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When everyone has a home

Housing advice for Northern Ireland

HMOs, sharing and flatmates

Sharing a rented home can work out really well. It makes things a lot cheaper, but can also bring its own problems. Whether you're moving in with your best friend or a total stranger, it's a good idea to lay down some ground rules.

People have a variety of reasons for renting shared accommodation. You may not be able to afford a home of your own, due to benefit restrictions or general affordability issues or you may not want to live alone.

There are a number of places you can find advertisements for rooms in shared properties. It’s very difficult to get out of a tenancy agreement once you’ve signed a contract so you should make sure that you’re happy with the accommodation and your flatmates before you sign.

If you're renting a property as part of a group, you need to pay close attention to the tenancy agreement. The wording on this agreement can control what happens if one of the group moves out. In some cases, the rest of the tenants can be made responsible for paying the extra rent as well as any rent that the former tenant hasn't paid.

Renting a home on your own is expensive. It might be more affordable to move in with friends, family members or even strangers. This will make things cheaper but can bring it's own problems so you need to think about the practical arrangements of living with others.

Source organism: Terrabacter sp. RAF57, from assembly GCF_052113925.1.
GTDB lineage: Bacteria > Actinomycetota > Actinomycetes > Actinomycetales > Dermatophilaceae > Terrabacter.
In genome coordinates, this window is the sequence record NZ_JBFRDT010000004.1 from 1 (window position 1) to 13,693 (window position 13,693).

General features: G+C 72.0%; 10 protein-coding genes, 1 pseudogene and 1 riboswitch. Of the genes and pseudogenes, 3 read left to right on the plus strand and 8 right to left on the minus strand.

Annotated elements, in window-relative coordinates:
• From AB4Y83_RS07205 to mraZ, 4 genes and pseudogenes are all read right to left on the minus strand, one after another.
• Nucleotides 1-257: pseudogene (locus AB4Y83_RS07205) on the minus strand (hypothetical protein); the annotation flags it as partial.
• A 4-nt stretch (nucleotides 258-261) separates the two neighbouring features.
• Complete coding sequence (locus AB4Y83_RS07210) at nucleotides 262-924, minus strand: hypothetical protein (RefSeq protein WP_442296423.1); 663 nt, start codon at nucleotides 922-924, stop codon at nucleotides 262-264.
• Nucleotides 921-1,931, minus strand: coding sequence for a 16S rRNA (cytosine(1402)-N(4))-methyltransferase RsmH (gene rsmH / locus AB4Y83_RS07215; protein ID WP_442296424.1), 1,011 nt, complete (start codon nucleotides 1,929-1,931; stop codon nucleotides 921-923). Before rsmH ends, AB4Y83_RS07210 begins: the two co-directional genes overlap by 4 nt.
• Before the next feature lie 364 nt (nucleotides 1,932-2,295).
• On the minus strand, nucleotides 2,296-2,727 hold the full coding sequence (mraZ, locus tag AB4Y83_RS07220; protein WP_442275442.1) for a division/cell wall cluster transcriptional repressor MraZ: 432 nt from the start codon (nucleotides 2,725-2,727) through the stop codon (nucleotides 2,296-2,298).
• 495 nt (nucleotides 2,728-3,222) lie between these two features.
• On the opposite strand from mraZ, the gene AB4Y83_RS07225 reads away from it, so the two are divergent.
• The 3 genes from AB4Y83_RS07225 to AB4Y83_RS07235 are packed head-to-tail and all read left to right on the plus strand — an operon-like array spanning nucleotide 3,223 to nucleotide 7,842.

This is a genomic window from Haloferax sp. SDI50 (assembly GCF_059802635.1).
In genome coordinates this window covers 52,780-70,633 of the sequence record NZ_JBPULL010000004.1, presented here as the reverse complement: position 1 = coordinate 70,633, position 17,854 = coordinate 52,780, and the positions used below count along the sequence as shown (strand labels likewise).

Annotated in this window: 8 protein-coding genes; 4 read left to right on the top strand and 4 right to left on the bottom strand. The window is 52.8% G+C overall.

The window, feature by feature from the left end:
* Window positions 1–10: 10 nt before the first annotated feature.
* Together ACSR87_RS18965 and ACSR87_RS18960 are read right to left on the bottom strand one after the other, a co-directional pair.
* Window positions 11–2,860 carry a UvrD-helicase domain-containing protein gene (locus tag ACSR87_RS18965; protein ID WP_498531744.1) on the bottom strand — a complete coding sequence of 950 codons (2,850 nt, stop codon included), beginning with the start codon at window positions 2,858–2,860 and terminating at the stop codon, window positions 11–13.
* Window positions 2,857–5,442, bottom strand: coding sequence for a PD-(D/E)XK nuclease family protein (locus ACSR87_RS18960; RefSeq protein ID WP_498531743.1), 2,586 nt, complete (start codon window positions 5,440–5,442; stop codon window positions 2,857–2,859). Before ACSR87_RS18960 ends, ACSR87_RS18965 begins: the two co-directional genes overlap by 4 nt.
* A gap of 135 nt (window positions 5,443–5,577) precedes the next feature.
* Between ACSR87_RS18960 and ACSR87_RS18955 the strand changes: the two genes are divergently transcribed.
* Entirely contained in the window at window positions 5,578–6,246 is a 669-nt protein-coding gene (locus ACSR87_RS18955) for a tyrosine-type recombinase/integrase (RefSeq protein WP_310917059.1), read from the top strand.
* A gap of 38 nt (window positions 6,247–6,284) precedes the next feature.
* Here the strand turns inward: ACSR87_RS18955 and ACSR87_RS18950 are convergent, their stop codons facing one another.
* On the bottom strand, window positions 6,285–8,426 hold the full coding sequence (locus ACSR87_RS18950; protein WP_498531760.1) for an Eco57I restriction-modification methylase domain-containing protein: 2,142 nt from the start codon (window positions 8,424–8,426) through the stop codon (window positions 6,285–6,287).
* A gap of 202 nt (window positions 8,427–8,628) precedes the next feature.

If a landlord lets a property to 3 or more people from 2 or more families, the property becomes a House of Multiple Occupation (HMO). There are lots of rules and safety requirements that a landlord must abide by if he is letting a HMO.

Sorting out the practical arrangements at the beginning of a tenancy can prevent disputes arising later on. Once you've signed a tenancy agreement you've committed to living with your flatmates for a defined period of time. It's worth agreeing how you're going to sort out chores and bills and laying down some ground rules.

Sharing arrangements don't always work out. If you're having problems with the people you're sharing with, don't ignore the issue. Try to resolve the situation. If you've signed a tenancy agreement, it will be difficult to leave the property before it has lapsed.

It can be hard to know what to do if you split up or fall out with someone you're living with. Your rights in this situation depend on your status and what your tenancy agreement says. Your rights depend on the type of tenancy you have. If you're experiencing domestic violence or you feel unsafe in your home get advice immediately.